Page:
Environment Canada confirms a tornado touched down near Bergen, Alta., on Thursday.
The federal weather agency said severe thunderstorms developed over central and southern Alberta on Thursday afternoon and persisted through the evening. There were multiple reports of one or more tornadoes, large hail, strong wind gusts and localized flooding, Environment Canada said Friday.
Sara Hoffman, a member of Environment Canada’s storm survey team, said work is still being done to establish a more complete picture of what happened.
“We don’t know the details of it, if it was one or multiple,” she said on Friday. “We are still weeding through reports and evidence, but we are fairly confident a tornado of some kind affected this area.”
No fatalities have been reported but RCMP say one person sustained a minor injury and a number of homes in central Alberta were damaged after the severe storm passed through the area on Thursday afternoon.
Cpl. Gina Slaney, an RCMP spokesperson, told Global News she was aware of “definite damage” to at least six homes in the Sundre, Alta., area, specifically near Township Road 320 between Range Road 44 and Range Road 45. She later said it was in fact only five homes that were damaged.
She said one home was destroyed — “levelled” — but the other damaged homes were intact.
Slaney did not disclose details about the injured person but said they sustained a minor cut when a family was going back inside a home after the storm and a piece of debris fell.
Environment Canada issued a tornado warning on Thursday afternoon for parts of central Alberta.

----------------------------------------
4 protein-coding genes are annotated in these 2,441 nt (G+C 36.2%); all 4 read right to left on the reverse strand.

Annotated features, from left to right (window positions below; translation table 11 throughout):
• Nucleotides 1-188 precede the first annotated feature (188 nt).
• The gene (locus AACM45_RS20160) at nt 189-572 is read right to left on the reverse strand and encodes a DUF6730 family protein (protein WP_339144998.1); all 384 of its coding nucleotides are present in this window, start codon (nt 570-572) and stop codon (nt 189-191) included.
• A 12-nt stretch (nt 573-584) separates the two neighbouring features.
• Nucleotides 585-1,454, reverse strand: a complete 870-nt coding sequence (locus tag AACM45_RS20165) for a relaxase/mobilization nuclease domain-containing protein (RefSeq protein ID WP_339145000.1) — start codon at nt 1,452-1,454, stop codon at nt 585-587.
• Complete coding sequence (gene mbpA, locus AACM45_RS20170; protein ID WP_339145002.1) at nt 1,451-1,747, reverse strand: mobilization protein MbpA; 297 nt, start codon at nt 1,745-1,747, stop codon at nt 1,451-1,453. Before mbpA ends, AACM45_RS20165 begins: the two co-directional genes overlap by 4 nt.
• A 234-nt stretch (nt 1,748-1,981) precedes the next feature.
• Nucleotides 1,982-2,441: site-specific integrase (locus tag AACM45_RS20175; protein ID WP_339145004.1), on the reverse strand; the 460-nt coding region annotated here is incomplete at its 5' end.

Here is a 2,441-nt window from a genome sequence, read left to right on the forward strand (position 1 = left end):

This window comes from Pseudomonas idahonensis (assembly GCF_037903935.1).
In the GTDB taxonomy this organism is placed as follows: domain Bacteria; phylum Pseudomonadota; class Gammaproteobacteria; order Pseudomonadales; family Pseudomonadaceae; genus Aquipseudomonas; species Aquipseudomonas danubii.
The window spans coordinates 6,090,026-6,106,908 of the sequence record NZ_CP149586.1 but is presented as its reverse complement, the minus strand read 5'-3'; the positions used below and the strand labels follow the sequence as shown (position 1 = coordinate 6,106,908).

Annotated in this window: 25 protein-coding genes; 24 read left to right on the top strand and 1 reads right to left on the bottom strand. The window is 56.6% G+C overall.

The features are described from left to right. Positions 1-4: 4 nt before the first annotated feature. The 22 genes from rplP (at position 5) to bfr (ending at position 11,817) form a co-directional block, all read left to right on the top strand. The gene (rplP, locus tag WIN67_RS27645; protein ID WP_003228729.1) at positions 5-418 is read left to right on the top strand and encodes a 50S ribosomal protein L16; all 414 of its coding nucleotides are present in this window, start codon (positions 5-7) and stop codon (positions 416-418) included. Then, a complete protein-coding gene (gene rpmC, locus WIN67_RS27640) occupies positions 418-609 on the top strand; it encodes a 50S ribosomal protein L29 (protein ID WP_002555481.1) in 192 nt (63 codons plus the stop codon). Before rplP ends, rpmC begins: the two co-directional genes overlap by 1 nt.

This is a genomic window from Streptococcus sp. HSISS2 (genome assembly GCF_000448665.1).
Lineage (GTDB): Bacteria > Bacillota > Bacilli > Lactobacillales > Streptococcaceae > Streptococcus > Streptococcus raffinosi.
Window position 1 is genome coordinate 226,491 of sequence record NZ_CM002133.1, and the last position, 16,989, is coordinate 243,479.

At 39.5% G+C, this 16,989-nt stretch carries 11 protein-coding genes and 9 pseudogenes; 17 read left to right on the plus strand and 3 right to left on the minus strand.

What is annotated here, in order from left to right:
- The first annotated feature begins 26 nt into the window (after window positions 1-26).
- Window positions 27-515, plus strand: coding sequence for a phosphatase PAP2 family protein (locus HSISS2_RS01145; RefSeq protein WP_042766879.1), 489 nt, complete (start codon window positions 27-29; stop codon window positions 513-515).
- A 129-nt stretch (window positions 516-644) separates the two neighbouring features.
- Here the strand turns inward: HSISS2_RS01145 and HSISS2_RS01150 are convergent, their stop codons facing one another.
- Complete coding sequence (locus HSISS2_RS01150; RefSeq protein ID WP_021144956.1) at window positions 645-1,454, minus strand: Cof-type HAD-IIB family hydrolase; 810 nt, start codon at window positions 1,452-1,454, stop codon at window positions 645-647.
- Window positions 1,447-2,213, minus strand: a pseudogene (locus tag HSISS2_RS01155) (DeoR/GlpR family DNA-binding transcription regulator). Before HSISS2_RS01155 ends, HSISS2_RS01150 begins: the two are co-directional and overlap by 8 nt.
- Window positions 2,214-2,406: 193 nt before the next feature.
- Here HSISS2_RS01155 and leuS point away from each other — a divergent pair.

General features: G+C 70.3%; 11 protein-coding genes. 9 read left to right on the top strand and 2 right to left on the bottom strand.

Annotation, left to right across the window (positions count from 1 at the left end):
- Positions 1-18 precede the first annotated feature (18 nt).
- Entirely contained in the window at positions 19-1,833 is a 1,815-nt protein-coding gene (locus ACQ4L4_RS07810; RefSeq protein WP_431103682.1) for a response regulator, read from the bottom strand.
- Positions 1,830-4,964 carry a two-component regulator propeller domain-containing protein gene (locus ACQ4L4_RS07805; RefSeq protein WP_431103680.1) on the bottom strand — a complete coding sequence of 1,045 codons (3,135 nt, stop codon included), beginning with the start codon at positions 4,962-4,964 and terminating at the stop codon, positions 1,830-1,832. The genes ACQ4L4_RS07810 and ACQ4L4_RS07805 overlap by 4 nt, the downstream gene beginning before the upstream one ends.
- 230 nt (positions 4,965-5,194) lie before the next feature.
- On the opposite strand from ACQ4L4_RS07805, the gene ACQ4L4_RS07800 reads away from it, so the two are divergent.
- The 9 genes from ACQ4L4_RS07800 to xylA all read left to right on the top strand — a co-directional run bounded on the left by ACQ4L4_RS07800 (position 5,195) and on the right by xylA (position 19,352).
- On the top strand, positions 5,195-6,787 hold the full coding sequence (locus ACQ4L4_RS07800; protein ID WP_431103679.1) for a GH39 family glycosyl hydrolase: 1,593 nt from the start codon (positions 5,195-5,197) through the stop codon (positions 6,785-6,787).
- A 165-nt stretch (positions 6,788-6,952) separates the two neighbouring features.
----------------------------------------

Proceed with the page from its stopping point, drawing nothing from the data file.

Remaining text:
A critical alert issued by Alberta Emergency Alert at 2:37 p.m. said a rotating severe thunderstorm that was possibly producing a tornado had been located near Sundre and was nearly stationary.
By 2:47 p.m., the alert said the thunderstorm was producing a tornado near Shantz, Alta.
People in the area were told to seek shelter immediately.
Holly Kalmring said she lives near where people reported seeing a funnel cloud touch down. She provided Global News with video footage of the aftermath on Bergen Highway and Range Road 45.
She said she saw one house that seemed to be destroyed and others had damaged roofs. She also captured images of toppled trees in the area.
Kyle Hetherington is from Calgary and says he has been a storm-chaser since 2015. He said he left his home late Thursday morning and later met up with other storm-chasers near Sundre where he said the storm was moving rapidly.
According to Hetherington, he and those with him got in the area where the tornado warning was issued at about the time the alert was sent.
“We could hear the trees snapping from where we were,” he told Global News on Thursday night.
Hetherington said he was near where Highway 27 meets Highway 22 and decided to get closer when he said he saw a tornado “touch down.”
“We were about 300 metres away when the tornado finally touched down,” he said. “We sat there for about five minutes until it moved south and we had to get out of there pretty quickly.
“We got back to Highway 22 and we thought actually that the tornado was over… and then we ended up being able to see it again… and it lasted for probably 30 minutes.”